KARACHI: Prime Minister Imran Khan’s adviser on finance, Dr Abdul Hafeez Sheikh, appeared ill-informed about tomato prices in the city as he said Monday they are being sold at only Rs 17 per kilo.
Speaking to media personnel, the PM’s adviser said people were lying when he was told that tomatoes were being sold at Rs240 per kilo. He told reporters that they were being sold at Rs 17 per kg at Karachi’s sabzi mandi (vegetable market).
A journalist then said: “Which sabzi mandi, sir?” To which, Dr Sheikh responded: “You go and check it out yourself!”
Another journalist added: “Is it the sabzi mandi of Islamabad that you’re talking about?”
Immediately, then, the adviser looked directly at the camera, muttering under his breath, “oh this again,” and everyone behind him laughed.
“That’s what is being run on the TV,” Dr Sheikh noted, to which one of the reporters said: “But, on the TV, it says tomatoes are being sold for Rs240 a kilo.”
Another journalist responded with a fresh personal story: “Sir, I myself bought tomatoes for Rs300 a kilo.”
“Oh but I am agreeing that prices of many commodities need to be controlled. Agriculture [industry] has seasonality,” the PM’s adviser explained, as someone from behind persistently tries to stop the person holding the phone from recording the video of Dr Sheikh’s comments.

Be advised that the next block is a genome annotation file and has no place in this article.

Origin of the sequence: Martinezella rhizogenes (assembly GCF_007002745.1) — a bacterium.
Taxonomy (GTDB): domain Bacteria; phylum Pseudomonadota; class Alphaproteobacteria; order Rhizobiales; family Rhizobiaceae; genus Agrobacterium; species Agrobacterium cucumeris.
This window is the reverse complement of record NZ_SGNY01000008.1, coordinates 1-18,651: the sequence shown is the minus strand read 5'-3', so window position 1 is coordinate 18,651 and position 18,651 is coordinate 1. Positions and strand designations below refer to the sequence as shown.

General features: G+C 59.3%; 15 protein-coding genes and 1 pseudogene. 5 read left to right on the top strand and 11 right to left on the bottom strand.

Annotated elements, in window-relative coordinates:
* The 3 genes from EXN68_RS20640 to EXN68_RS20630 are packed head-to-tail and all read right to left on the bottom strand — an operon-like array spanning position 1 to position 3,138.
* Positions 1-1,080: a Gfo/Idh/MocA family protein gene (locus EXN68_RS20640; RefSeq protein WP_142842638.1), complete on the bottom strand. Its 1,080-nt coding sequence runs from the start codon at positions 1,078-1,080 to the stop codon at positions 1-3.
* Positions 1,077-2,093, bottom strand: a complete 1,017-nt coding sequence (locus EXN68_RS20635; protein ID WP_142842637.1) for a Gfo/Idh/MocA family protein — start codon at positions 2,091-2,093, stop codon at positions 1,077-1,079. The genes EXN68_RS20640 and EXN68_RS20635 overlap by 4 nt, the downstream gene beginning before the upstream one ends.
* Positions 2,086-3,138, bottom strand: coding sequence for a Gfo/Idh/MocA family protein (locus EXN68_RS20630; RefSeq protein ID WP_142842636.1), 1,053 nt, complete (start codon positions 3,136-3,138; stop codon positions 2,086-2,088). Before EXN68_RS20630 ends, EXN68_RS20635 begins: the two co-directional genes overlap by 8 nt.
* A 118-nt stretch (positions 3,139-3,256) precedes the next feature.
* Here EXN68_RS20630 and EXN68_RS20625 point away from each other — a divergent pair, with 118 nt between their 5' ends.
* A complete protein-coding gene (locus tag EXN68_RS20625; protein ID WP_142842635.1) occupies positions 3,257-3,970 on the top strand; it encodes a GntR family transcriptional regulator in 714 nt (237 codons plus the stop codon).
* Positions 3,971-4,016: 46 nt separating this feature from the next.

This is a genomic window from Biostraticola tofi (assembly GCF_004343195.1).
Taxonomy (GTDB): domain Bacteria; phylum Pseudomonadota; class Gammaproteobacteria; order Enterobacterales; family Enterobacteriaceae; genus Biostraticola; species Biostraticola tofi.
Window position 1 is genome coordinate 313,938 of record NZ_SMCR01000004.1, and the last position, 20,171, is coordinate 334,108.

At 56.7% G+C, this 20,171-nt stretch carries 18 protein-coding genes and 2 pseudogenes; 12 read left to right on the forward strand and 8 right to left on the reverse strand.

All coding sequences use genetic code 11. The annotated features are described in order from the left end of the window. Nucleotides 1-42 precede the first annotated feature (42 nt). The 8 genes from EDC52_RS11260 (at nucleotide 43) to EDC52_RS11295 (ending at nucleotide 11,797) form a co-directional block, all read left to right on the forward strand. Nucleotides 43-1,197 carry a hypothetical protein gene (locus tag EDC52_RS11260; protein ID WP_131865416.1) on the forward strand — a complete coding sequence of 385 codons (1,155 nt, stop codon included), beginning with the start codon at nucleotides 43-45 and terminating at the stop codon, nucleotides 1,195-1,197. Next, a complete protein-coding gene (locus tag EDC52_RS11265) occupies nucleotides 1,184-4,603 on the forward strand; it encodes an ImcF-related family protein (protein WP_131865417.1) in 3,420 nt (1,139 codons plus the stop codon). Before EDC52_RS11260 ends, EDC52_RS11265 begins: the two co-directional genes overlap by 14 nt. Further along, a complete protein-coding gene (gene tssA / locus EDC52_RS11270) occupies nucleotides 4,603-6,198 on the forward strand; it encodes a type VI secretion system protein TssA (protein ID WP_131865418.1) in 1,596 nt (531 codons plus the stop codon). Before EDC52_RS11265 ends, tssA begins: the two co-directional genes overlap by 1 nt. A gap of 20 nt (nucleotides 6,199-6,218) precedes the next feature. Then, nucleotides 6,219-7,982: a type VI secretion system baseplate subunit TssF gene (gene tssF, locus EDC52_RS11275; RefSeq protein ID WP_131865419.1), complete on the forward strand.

“There are storage facilities for many things, especially fresh produce, but we don’t have them in our country, so we need to come up with solutions for such problems.
“Then there’s this thing that if you increase the capacity, then it’s natural that you’d predict beforehand about which things experience seasonal shortage, and, therefore, you can order it prior and store and there would be additional storage cost,” he said.
It is noteworthy that tomatoes in Karachi were priced as high as Rs320 a kilo on the weekend, doubling in rates from before. Vendors noted that it was not their fault as the wholesale prices had shot up.
Prices in the last week of October were recorded at Rs100-120 a kilo.
Other vendors said the Eid-ul-Azha stock and the one that followed was destroyed due to rains and, after that, a piercing cold season in Quetta hampered another batch of tomatoes, turning the tomatoes unripened and yellow.